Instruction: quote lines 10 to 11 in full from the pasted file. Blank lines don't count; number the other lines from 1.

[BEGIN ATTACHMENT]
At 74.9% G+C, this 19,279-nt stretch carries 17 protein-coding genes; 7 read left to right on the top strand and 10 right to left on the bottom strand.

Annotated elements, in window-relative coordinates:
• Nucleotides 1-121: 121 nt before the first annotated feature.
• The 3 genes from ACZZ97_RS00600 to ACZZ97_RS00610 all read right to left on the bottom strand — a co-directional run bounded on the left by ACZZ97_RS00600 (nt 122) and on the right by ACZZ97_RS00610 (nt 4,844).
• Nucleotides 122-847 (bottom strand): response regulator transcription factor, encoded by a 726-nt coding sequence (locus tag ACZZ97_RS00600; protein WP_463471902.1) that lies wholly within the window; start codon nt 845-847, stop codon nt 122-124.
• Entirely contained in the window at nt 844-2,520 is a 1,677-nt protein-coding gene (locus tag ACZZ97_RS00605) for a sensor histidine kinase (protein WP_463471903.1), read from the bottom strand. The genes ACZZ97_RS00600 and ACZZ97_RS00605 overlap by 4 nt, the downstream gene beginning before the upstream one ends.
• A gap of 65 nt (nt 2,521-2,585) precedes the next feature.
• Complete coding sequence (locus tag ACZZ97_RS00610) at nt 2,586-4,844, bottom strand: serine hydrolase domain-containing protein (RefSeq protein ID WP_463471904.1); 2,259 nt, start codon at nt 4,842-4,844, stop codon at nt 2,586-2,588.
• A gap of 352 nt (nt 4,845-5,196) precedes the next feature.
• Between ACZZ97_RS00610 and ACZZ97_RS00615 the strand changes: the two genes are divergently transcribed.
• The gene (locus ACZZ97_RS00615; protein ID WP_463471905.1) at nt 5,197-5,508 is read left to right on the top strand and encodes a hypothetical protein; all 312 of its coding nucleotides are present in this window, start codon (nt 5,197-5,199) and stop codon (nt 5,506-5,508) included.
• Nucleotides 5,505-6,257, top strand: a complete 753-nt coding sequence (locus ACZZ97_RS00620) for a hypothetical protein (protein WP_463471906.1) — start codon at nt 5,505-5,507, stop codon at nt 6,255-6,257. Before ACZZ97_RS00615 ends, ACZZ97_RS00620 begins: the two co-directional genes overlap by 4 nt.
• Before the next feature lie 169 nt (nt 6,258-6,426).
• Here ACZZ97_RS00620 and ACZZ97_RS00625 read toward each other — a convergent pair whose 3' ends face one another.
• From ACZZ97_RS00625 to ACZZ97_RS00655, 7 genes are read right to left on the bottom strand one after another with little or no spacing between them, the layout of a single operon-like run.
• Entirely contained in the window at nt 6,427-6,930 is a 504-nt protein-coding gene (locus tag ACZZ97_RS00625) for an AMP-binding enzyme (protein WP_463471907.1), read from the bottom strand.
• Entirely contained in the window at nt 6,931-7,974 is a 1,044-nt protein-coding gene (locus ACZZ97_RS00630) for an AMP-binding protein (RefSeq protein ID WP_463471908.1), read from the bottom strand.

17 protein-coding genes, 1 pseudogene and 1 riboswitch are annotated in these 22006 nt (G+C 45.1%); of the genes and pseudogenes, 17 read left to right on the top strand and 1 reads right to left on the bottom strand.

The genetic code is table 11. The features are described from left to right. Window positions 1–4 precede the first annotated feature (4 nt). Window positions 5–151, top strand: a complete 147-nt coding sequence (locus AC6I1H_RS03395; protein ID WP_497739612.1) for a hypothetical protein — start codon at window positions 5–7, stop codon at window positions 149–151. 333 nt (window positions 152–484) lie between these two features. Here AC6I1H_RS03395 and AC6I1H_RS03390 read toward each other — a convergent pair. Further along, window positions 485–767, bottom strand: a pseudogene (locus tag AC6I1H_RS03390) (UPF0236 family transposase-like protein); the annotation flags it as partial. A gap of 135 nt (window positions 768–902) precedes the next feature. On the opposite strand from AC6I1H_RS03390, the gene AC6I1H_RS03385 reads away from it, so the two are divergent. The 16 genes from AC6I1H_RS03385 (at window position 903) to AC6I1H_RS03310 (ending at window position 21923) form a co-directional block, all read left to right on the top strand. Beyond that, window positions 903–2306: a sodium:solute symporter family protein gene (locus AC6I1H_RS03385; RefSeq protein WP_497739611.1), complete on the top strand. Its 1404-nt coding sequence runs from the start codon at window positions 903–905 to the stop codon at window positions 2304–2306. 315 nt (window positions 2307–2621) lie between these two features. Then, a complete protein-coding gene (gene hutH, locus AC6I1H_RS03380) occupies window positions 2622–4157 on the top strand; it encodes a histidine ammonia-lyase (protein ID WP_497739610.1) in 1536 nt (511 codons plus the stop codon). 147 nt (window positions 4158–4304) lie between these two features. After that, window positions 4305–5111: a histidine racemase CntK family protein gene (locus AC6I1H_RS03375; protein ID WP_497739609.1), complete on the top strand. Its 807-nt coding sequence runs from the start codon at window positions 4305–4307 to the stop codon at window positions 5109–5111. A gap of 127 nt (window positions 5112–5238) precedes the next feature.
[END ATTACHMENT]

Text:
• Between ACZZ97_RS00610 and ACZZ97_RS00615 the strand changes: the two genes are divergently transcribed.
• The gene (locus ACZZ97_RS00615; protein ID WP_463471905.1) at nt 5,197-5,508 is read left to right on the top strand and encodes a hypothetical protein; all 312 of its coding nucleotides are present in this window, start codon (nt 5,197-5,199) and stop codon (nt 5,506-5,508) included.